I noticed Arnold plans to cut out all aid to the poor, which was pretty meager to begin with, but hey the poor do not have any political clout and they are an easy target. Why don’t they lay off more public workers? They give public workers guaranteed pensions and health care. The private sector that pays the taxes for public sector salaries has largely eliminated pensions, but the public sector has these jokers that are retiring at 40, collecting a pension, and then taking another job at the same time.

California is a disgrace and every CA Politician should be embarrassed to go out in public.

Posted by Steve | Report as abusive

From a Texas perspective I just hear a lot of California whiners. Why should the other 49 states of this union send their money their “extra” money to the federal government, only to have it sent to the insane state of California? IN Texas we are REQUIRED by our state constitution to balance our budget!!! We have a surplus this year! It’s not always easy, but it does get accomplished every single year. Lose the superior attitude and start living within your means.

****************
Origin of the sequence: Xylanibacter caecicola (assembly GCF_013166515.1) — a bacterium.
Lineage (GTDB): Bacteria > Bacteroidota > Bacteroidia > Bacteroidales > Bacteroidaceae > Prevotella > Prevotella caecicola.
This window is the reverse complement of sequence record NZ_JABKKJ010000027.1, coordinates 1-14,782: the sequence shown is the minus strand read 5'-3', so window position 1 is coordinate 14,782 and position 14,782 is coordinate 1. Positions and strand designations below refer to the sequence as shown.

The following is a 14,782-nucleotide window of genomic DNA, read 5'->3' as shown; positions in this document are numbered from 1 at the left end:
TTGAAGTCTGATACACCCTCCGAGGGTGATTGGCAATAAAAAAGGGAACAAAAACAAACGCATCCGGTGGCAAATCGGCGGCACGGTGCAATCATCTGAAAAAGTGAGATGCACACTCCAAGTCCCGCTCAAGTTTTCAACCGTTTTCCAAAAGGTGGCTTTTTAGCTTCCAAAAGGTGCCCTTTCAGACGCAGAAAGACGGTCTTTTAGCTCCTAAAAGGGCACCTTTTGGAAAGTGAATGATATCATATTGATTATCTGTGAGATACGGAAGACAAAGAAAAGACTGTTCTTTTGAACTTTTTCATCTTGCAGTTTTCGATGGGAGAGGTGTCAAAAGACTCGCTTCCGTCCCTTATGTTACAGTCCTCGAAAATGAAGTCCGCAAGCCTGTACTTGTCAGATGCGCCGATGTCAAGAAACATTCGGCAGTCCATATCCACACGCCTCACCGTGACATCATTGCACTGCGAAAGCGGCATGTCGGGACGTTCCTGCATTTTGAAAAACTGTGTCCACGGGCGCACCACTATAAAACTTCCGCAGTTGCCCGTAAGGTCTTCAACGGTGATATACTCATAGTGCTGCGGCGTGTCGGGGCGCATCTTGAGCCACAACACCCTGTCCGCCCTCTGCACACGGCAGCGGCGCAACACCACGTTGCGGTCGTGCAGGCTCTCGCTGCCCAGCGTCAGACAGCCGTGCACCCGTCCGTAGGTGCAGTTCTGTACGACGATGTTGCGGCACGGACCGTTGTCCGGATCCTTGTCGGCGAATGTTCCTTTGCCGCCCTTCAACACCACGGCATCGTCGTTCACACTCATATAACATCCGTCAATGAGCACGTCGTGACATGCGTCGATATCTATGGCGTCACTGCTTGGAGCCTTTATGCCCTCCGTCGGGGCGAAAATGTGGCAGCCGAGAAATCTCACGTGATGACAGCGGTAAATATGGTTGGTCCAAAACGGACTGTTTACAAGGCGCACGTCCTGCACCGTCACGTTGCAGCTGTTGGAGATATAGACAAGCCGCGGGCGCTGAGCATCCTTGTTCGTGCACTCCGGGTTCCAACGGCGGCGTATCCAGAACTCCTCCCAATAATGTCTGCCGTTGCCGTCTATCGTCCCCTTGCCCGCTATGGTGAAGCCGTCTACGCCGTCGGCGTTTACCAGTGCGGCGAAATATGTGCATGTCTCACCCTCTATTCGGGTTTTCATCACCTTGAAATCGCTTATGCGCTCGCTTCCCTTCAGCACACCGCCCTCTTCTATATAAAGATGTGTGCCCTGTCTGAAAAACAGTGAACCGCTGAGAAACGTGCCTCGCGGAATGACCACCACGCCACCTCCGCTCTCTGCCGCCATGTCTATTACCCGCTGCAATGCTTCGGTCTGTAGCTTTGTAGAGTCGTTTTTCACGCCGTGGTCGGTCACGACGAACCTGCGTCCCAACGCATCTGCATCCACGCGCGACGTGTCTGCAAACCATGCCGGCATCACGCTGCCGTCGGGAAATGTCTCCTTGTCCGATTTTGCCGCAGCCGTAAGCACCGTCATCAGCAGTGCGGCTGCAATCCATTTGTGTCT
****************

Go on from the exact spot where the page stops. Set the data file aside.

Posted by James | Report as abusive

A state cannot be structured in such a way that it is forced to pay for propositions that the people pass but is unable to raise taxes to pay for them. It is time the people of California demand a reduction in their payments to welfare recipients and get in the black. California has long been known as one of the most generous states to immigrants and the poor. Nice if you can pay for it, but at some point, a hungry stomach is the best incentive for getting a job.

Posted by Em | Report as abusive